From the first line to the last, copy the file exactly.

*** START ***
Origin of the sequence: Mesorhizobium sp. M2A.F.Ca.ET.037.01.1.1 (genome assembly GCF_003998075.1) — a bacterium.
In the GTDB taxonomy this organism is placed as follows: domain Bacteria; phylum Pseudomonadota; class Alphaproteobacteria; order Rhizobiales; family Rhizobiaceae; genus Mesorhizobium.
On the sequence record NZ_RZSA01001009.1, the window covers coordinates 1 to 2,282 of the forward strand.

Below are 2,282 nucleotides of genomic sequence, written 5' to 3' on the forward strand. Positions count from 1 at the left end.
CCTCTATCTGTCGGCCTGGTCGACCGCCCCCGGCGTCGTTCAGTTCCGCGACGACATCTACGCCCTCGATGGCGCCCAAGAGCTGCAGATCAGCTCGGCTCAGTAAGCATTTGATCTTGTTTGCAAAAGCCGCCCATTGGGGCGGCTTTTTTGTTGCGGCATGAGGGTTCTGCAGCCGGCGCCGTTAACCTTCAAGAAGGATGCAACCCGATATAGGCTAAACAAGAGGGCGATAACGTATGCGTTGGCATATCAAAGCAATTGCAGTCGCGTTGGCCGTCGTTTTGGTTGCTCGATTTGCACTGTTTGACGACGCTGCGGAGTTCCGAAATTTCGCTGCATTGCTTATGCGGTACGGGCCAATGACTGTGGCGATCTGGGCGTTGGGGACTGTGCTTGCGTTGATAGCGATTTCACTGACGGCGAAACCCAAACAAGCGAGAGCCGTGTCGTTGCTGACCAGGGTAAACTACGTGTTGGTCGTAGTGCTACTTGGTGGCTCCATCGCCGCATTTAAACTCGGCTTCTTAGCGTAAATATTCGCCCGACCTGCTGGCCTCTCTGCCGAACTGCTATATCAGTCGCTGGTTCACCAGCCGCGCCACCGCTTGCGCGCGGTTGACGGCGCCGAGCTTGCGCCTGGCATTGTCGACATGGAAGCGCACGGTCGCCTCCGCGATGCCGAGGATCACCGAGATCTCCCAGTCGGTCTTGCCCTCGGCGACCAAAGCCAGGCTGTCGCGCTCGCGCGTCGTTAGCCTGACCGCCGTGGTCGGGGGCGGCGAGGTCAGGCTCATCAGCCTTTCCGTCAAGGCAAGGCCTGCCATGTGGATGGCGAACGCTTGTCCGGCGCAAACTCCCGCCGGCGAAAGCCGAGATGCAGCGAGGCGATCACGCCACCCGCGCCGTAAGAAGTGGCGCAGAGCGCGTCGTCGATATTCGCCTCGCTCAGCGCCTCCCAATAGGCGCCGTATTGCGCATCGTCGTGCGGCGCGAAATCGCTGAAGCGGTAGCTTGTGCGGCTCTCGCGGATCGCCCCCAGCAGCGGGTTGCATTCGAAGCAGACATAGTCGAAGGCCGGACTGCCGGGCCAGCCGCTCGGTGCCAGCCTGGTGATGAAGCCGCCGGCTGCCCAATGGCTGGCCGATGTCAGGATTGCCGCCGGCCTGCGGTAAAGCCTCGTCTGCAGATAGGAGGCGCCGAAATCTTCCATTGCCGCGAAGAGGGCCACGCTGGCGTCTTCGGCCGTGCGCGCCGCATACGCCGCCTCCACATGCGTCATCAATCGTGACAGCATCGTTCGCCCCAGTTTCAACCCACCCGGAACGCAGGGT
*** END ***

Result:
Origin of the sequence: Mesorhizobium sp. M2A.F.Ca.ET.037.01.1.1 (genome assembly GCF_003998075.1) — a bacterium.
In the GTDB taxonomy this organism is placed as follows: domain Bacteria; phylum Pseudomonadota; class Alphaproteobacteria; order Rhizobiales; family Rhizobiaceae; genus Mesorhizobium.
On the sequence record NZ_RZSA01001009.1, the window covers coordinates 1 to 2,282 of the forward strand.

Below are 2,282 nucleotides of genomic sequence, written 5' to 3' on the forward strand. Positions count from 1 at the left end.
CCTCTATCTGTCGGCCTGGTCGACCGCCCCCGGCGTCGTTCAGTTCCGCGACGACATCTACGCCCTCGATGGCGCCCAAGAGCTGCAGATCAGCTCGGCTCAGTAAGCATTTGATCTTGTTTGCAAAAGCCGCCCATTGGGGCGGCTTTTTTGTTGCGGCATGAGGGTTCTGCAGCCGGCGCCGTTAACCTTCAAGAAGGATGCAACCCGATATAGGCTAAACAAGAGGGCGATAACGTATGCGTTGGCATATCAAAGCAATTGCAGTCGCGTTGGCCGTCGTTTTGGTTGCTCGATTTGCACTGTTTGACGACGCTGCGGAGTTCCGAAATTTCGCTGCATTGCTTATGCGGTACGGGCCAATGACTGTGGCGATCTGGGCGTTGGGGACTGTGCTTGCGTTGATAGCGATTTCACTGACGGCGAAACCCAAACAAGCGAGAGCCGTGTCGTTGCTGACCAGGGTAAACTACGTGTTGGTCGTAGTGCTACTTGGTGGCTCCATCGCCGCATTTAAACTCGGCTTCTTAGCGTAAATATTCGCCCGACCTGCTGGCCTCTCTGCCGAACTGCTATATCAGTCGCTGGTTCACCAGCCGCGCCACCGCTTGCGCGCGGTTGACGGCGCCGAGCTTGCGCCTGGCATTGTCGACATGGAAGCGCACGGTCGCCTCCGCGATGCCGAGGATCACCGAGATCTCCCAGTCGGTCTTGCCCTCGGCGACCAAAGCCAGGCTGTCGCGCTCGCGCGTCGTTAGCCTGACCGCCGTGGTCGGGGGCGGCGAGGTCAGGCTCATCAGCCTTTCCGTCAAGGCAAGGCCTGCCATGTGGATGGCGAACGCTTGTCCGGCGCAAACTCCCGCCGGCGAAAGCCGAGATGCAGCGAGGCGATCACGCCACCCGCGCCGTAAGAAGTGGCGCAGAGCGCGTCGTCGATATTCGCCTCGCTCAGCGCCTCCCAATAGGCGCCGTATTGCGCATCGTCGTGCGGCGCGAAATCGCTGAAGCGGTAGCTTGTGCGGCTCTCGCGGATCGCCCCCAGCAGCGGGTTGCATTCGAAGCAGACATAGTCGAAGGCCGGACTGCCGGGCCAGCCGCTCGGTGCCAGCCTGGTGATGAAGCCGCCGGCTGCCCAATGGCTGGCCGATGTCAGGATTGCCGCCGGCCTGCGGTAAAGCCTCGTCTGCAGATAGGAGGCGCCGAAATCTTCCATTGCCGCGAAGAGGGCCACGCTGGCGTCTTCGGCCGTGCGCGCCGCATACGCCGCCTCCACATGCGTCATCAATCGTGACAGCATCGTTCGCCCCAGTTTCAACCCACCCGGAACGCAGGGT